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‘Ice Harvest’ feels recycled from other films

Thornton and Cusack have done it before and better in other movies
/ Source: The Associated Press

“The Ice Harvest” could also be called “The Grifters in a Simple Plan” a dark comedy of theft, betrayal and murder whose frosty felons John Cusack and Billy Bob Thornton seem like castaways from the actors’ earlier crime romps.

They play very different characters here — Cusack a jumpy embezzler rather than the detached con man of “The Grifters,” Thornton a sleazy desperado instead of the trusting village idiot of “A Simple Plan.”

Yet “The Ice Harvest” comes off as an overly familiar caper whose characters are unlikable and often uninteresting, especially stacked up against the black-hearted but intriguing crooks the two stars previously played (Cusack’s hit man in “Grosse Pointe Blank” and Thornton’s grinch in “Bad Santa” also were far more watchable outlaws).

Nearly all the key players in “The Ice Harvest” have hearts of strychnine and come off as superficial, greedy scum too dumb to see what’s obvious to the audience — that they have only their own interests in mind and their partners in crime are expendable.

Co-star Oliver Platt salvages the movie at times and fleetingly humanizes Cusack’s character, their interactions providing comic highlights and a welcome respite from the uninvolving nastiness that saturates the rest of the film.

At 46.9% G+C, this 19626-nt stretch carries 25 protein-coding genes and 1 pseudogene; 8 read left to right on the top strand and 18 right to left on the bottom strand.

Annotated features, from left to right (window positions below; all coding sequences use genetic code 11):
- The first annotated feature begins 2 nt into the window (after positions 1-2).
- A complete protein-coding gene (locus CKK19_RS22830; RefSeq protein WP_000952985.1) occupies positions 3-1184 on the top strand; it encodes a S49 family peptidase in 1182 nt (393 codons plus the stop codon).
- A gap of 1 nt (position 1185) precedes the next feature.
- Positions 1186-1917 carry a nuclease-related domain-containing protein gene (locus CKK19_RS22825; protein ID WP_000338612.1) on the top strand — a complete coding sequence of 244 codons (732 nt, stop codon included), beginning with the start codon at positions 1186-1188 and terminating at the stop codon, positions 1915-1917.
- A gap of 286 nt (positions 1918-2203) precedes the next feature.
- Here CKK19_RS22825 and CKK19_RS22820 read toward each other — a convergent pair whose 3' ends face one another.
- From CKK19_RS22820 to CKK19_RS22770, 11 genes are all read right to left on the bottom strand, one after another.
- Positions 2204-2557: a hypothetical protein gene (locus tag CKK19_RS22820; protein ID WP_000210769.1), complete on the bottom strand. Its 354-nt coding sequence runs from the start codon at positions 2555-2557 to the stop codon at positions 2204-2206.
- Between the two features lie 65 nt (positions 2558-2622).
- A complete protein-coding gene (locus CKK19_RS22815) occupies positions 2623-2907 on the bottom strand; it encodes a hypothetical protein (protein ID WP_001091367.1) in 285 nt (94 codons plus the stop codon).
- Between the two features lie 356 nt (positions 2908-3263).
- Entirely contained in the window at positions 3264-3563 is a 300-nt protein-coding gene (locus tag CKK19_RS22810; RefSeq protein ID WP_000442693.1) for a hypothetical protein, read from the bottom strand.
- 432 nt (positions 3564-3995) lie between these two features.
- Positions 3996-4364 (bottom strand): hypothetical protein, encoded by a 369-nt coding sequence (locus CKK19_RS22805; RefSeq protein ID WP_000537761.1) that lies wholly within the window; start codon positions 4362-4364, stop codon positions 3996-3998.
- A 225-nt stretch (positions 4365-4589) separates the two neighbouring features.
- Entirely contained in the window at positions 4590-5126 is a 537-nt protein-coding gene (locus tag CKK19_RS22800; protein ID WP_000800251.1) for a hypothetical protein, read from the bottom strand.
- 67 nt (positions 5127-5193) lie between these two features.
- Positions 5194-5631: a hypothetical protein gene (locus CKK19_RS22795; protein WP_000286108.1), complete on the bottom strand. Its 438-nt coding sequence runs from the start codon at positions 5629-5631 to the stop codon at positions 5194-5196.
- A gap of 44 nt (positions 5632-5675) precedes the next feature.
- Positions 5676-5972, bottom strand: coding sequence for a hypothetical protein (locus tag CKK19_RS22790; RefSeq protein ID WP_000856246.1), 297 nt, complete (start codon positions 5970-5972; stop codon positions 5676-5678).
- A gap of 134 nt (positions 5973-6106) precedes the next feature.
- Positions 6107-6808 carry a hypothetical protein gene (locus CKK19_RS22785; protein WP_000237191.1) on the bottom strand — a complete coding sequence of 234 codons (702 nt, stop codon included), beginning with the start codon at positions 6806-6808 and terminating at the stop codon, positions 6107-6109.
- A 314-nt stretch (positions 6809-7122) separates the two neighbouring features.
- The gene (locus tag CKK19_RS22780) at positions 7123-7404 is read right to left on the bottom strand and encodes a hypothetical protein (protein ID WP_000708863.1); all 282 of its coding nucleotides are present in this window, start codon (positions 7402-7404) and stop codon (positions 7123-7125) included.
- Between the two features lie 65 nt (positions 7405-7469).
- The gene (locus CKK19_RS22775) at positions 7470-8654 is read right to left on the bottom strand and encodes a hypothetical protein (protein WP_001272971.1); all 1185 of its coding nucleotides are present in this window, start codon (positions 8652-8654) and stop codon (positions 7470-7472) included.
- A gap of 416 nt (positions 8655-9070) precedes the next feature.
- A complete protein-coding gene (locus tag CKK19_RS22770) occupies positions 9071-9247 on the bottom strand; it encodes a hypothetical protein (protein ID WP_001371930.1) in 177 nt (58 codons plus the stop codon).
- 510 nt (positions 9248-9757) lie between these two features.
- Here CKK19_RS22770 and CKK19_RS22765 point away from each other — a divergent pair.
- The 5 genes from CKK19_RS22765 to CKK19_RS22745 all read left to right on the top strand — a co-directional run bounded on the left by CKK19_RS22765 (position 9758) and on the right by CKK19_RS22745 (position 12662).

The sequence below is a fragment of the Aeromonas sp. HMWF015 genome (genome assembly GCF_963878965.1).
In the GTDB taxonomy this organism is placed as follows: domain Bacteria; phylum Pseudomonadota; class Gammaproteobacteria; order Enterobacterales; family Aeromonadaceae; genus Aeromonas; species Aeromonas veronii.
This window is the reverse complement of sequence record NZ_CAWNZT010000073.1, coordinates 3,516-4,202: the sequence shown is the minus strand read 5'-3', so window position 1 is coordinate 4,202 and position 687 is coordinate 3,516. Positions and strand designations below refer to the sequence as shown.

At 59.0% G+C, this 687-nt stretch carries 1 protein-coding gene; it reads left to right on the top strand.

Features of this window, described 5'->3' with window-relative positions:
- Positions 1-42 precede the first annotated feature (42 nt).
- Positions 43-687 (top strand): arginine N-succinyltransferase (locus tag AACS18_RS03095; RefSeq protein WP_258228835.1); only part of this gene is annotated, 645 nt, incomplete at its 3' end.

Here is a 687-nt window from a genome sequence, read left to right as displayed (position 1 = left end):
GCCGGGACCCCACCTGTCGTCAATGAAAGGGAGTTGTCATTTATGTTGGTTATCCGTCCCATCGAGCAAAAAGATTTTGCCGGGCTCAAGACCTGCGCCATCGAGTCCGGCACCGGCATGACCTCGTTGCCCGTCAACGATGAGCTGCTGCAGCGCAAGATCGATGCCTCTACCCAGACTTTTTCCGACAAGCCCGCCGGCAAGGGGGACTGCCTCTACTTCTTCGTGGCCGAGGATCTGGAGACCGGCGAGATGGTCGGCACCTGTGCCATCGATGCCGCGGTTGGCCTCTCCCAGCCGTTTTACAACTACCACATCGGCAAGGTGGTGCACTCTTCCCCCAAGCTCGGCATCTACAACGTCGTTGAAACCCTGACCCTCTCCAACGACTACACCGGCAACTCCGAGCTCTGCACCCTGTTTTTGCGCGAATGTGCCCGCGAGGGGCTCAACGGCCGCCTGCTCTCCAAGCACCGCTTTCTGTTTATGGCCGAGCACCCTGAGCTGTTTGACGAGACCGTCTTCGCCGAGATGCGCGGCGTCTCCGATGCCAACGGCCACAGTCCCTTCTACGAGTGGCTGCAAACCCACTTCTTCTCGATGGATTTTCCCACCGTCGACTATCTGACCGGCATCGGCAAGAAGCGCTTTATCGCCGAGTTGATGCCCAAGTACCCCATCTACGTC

Like Cusack and Thornton, director Harold Ramis has pulled off better cinematic crime jobs with “Analyze This” and even its tepid sequel. Ramis does manage to bring “The Ice Harvest” in briskly at under 90 minutes, though the story is so miserly it barely rates that short running time.

The action plays out on Christmas Eve in Wichita, Kan. Amiably meek Charlie Arglist (Cusack), an attorney for local mobsters, and brazen associate Vic Cavanaugh (Thornton) have just ripped off $2 million from the town’s crime lord (Randy Quaid). Charlie and Vic plan to play it cool for the evening, then skip town on Christmas Day.

But Charlie can’t quite extricate himself quietly from past associations, including his friendship with the lovably boozy Pete Van Heuten (Platt) and his unrequited love for Renata (Connie Nielsen), the beauty who runs a strip club where Charlie hangs out.

Throughout an evening of freezing rain that turns the streets to glass, Charlie skids about in drunken encounters with Vic, Renata, Pete, gangsters, bartenders and strangely supportive cops on the beat.

Charlie and Vic’s inept confrontation with a mob enforcer (Mike Starr) provides some solid laughs, though the scenario drags on too long.

Wearing his characteristic stone face, the low-key Cusack is overshadowed by Thornton’s gleeful bluster, a dynamic not unlike the one the actors forged in their previous collaboration on “Pushing Tin.”

Here, neither character has much depth, Thornton doing his grinning slimeball routine on autopilot, Cusack playing a passive puppy dog inexplicably running with wolves.

Working from Scott Phillips’ novel, screenwriters Robert Benton and Richard Russo (previous collaborators on “Twilight” and “Nobody’s Fool,” the latter adapted from Russo’s novel) offer no satisfying insights into how Cusack’s weak-kneed Charlie fell in with thugs in the first place, let alone why he would risk stealing their money.

Charlie comes alive only opposite Platt’s blowzy, buffoonish Pete, now married to Charlie’s ice queen of an ex-wife and regretting every minute of it. Platt is the king of thieves in “The Ice Harvest,” stealing every moment he’s on screen.